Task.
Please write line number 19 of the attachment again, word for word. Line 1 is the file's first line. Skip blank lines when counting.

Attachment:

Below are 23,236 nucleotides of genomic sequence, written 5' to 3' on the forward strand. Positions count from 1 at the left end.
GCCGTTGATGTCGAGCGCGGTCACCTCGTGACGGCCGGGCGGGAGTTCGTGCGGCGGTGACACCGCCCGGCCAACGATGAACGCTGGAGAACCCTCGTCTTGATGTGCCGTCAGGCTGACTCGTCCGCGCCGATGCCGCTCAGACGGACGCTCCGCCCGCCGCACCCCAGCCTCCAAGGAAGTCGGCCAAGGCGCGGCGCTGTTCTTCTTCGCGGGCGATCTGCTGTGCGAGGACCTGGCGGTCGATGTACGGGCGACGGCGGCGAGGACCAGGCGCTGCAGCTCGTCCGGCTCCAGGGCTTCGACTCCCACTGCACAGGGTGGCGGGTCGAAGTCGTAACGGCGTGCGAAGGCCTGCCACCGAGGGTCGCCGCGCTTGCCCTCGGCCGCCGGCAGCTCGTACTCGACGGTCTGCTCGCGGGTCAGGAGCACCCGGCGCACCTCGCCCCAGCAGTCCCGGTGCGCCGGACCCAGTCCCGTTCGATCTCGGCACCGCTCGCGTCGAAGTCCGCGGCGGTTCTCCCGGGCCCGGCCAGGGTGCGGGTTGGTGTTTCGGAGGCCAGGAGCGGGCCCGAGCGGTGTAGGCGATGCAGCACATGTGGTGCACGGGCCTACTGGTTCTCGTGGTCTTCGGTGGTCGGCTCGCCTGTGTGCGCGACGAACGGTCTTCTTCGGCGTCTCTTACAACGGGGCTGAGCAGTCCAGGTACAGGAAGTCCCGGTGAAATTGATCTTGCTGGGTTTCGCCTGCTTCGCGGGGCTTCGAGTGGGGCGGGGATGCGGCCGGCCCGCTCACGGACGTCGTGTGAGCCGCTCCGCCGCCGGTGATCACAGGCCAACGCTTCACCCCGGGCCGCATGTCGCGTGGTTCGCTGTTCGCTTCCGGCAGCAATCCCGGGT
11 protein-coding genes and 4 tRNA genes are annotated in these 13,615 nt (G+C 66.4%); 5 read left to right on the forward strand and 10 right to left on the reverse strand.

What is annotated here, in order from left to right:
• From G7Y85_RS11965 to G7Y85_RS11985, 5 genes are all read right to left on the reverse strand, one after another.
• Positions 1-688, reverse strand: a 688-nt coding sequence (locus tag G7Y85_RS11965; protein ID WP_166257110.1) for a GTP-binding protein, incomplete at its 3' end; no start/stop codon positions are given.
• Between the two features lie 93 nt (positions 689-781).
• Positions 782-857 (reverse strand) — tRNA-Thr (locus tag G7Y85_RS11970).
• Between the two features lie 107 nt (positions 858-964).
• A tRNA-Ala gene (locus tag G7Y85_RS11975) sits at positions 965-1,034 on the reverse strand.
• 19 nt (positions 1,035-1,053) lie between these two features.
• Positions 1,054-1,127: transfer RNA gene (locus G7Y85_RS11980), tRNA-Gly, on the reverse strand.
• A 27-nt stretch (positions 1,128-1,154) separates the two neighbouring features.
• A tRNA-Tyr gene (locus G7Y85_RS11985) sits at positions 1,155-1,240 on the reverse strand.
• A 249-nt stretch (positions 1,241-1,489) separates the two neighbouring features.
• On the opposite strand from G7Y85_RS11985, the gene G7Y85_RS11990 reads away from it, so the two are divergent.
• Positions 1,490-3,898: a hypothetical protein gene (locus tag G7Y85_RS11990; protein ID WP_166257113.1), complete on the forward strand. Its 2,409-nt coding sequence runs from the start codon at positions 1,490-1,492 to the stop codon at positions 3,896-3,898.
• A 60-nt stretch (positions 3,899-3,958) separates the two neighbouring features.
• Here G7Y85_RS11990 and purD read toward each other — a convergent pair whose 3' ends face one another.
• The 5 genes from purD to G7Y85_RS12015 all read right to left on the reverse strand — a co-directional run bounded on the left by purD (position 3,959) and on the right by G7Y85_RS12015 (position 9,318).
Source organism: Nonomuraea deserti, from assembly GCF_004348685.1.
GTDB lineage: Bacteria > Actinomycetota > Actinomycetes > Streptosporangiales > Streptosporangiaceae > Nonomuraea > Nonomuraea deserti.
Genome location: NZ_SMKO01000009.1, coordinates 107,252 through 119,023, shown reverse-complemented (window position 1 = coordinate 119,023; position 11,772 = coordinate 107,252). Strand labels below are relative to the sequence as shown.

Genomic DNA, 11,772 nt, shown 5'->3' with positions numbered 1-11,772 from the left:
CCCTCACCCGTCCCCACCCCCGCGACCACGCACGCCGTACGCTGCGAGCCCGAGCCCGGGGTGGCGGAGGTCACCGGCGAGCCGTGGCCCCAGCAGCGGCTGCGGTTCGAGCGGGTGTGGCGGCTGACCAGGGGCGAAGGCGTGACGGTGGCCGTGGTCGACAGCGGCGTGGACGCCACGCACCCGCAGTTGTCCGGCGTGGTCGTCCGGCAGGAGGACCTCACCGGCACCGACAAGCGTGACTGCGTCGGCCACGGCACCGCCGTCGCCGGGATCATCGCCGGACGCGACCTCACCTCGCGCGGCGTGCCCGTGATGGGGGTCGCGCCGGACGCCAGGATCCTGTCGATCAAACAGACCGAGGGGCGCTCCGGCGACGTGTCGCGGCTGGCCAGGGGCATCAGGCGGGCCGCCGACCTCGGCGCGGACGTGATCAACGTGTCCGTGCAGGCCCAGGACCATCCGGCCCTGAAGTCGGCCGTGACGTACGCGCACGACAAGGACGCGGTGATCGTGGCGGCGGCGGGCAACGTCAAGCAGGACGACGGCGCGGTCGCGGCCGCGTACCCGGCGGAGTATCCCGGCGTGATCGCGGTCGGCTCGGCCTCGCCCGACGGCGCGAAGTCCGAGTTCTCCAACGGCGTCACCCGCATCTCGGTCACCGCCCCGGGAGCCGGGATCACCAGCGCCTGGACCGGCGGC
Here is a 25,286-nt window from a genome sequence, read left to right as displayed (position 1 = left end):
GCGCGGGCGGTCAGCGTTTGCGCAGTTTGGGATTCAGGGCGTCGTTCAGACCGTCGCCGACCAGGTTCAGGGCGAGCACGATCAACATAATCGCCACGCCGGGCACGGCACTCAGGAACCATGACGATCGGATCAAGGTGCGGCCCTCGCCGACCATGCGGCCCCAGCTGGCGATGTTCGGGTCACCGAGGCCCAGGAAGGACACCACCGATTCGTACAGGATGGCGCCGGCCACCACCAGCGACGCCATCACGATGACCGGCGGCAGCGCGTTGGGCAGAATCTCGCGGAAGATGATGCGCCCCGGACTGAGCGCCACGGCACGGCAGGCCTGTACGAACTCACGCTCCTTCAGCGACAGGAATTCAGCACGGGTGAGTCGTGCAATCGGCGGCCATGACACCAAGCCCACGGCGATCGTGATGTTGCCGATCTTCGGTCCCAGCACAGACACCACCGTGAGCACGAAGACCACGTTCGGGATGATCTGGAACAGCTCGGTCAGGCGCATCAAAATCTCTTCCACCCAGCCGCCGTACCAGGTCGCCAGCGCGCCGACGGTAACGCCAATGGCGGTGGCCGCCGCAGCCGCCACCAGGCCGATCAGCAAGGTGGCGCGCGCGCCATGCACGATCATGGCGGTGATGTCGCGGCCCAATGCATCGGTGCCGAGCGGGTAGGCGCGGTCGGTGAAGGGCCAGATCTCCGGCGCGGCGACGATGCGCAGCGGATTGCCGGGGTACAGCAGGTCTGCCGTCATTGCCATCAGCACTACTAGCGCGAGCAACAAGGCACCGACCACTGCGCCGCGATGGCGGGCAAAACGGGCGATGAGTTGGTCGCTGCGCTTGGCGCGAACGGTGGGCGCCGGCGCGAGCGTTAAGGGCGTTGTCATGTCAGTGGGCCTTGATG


• Here G7Y85_RS11990 and purD read toward each other — a convergent pair whose 3' ends face one another.